- May 14, 2021
- May 14, 2021
By Vijita Mukherjee
Jyon naino me putli
Tyon malik ghat mahin
Moorakh log na janhin
Bahar dhundan jahin
Simple language garbing a complex thought process; that is the essence of the poetry of Kabir Das. He used the language of the common man and examples from an ordinary life and spoke that extraordinary truth, which is beyond the grasp of many a learned scholar and philosophical tomes.
Born in 1398, Kabir’s parentage is unknown and hotly debated. He was brought up by a weaver named Niru and his wife Nima in Varanasi. They practised Islam. His spiritual teacher was Swami Ramanand, a Hindu. However, his own religion was one that he discovered within himself. He followed a path illuminated by his own experience, which was a far cry from the dogmas and doctrines of any of the faiths around him. He married a hermit’s daughter named Loi, but was not really interested in the affairs of the world. The religious leaders of all the faiths around him found his unconformity threatening. However, Kabir was unconcerned with their views and distilled his inner growth into a treasure of poetry.
Coming from an economically humble background, Kabir was unlettered and had no opportunity to study any of the scriptures. Yet, his poems are filled with a deep meaning and spirituality that is hard to find elsewhere. His ‘koi bole Ram Ram, koi Khudai…’ reflects his belief in the oneness of the Godhead. This thread of oneness forms the bedrock of Kabir’s literary and philosophical work.
In some other verses, he urges people to follow the path of righteousness and maintain a purity of heart and mind. Devotion, unshackled by the fetters of caste, colour, creed, rituals and religion is the dominant aspect of Kabir’s philosophy and reflected in his poetry. He talks about a formless God, who can be attained only by inward reflection, devotion and love.
His work exists in three major regional variants namely the Eastern (the Bijak), Rajasthani (Kabir – Granthavali) and Punjabi and Hindi (contained in the Adi Granth of the Sikhs). The language he used is a mixed dialect also known as the ‘khadi boli’. His poems are not adorned with any literary embellishments, they spring from the earth he was connected to and are simple and straightforward.
Kabir is famous for his ‘dohas’, which are still popular among the common people and are very lyrical. He also wrote ‘padas’, which are short rhymed poems. The shlokas or ‘sakhis’ that he wrote are a part of the Granth collection. They are terse utterances that are the ‘witnesses’ to the ultimate truth. He mixed Hindu and Muslim references to convey his belief in the oneness of God. He openly spoke about the weaknesses of both Hinduism as well as Islam.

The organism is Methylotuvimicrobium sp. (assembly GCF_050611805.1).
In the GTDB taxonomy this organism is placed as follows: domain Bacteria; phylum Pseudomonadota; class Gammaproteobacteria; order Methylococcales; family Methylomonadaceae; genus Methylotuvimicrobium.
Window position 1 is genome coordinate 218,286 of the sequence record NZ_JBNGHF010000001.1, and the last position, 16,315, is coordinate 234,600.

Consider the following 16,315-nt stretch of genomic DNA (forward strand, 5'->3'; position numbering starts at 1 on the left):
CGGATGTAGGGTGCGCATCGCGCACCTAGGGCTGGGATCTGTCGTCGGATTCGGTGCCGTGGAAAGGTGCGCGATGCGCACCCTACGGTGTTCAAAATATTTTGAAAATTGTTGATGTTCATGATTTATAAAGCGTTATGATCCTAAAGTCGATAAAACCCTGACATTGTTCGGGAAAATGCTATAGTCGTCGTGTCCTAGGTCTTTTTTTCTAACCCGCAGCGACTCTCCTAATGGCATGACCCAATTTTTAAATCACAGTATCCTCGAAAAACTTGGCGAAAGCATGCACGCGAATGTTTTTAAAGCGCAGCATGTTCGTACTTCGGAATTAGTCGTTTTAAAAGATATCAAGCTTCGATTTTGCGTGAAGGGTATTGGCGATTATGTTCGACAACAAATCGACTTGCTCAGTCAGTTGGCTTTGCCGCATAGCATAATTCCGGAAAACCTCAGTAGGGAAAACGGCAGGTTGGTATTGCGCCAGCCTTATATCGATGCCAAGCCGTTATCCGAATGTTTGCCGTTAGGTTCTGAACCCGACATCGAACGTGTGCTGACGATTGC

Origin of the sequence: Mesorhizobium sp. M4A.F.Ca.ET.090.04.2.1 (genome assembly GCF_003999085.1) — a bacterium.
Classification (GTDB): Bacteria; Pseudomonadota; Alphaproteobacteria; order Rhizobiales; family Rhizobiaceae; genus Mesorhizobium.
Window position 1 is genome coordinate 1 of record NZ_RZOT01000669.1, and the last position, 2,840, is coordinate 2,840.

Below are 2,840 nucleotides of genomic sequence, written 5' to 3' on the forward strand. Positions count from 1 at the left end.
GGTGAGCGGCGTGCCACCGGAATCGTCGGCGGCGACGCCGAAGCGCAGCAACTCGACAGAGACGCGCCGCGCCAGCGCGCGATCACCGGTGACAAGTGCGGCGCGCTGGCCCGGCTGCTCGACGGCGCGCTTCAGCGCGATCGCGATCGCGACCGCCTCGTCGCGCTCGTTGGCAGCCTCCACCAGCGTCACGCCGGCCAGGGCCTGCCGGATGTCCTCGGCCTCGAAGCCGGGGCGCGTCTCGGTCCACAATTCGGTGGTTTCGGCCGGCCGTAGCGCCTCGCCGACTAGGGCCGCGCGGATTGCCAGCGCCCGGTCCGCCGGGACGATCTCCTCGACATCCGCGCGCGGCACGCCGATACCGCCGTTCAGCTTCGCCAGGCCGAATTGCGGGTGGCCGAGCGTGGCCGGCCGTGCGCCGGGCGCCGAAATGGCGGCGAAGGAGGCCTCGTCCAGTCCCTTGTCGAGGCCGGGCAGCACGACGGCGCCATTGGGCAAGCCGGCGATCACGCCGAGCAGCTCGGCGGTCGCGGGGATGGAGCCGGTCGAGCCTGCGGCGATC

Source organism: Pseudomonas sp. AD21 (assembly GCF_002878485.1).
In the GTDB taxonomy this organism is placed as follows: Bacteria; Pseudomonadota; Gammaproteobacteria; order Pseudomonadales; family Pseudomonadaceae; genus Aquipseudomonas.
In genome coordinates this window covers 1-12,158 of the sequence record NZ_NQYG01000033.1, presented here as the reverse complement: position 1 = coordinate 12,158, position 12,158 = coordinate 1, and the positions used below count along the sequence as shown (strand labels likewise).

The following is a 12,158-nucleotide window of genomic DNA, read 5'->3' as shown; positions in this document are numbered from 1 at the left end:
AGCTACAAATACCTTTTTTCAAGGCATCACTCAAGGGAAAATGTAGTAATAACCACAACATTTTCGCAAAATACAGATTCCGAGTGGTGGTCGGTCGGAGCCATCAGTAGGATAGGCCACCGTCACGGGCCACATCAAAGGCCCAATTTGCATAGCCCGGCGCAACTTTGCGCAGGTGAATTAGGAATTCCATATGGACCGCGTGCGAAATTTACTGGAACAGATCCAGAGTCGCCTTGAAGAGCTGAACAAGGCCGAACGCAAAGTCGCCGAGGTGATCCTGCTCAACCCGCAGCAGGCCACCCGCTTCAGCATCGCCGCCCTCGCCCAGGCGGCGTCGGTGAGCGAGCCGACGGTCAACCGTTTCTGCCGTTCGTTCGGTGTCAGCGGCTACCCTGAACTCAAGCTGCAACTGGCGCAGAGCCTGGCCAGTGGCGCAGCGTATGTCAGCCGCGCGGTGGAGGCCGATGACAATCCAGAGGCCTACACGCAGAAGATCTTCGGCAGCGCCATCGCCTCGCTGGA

This mystic poet is studied by scholars of poetry as well as philosophy. He is probably one of the most iconic figures of the Bhakti and Sufi movements in 15th century India, which stood for a coming together of all humans in a surge of devotion towards God.
The followers of Kabir’s philosophy are called Kabir Panthis. Many of them write poetry along the same lines as Kabir. However, Kabir himself encouraged people to explore and learn for themselves.
Kabira kabira kya kare, socho aap sharir
Pancho indriya vash kare, so hoy das Kabir.
Why are you quoting Kabir, think for yourself
Control your five senses and then you can be Kabir.
Kabir’s poems have been translated by many scholars both in India and abroad. Rabindranath Tagore too translated and made available these verses in his ‘One Hundred Poems of Kabir’. This mystic poet is said to have passed away around 1518. His death, too, is shrouded in mystery. It is said that his body turned into a heap of flowers, half of which was claimed by the Hindus and half by the Muslims. Kabir’s poetry remains as relevant today as it was so many years ago.
Read the complete story of Kabir on the ACK Comics App. Our title Kabir is also available on Amazon, Kindle, Flipkart, and other major e-tailers.
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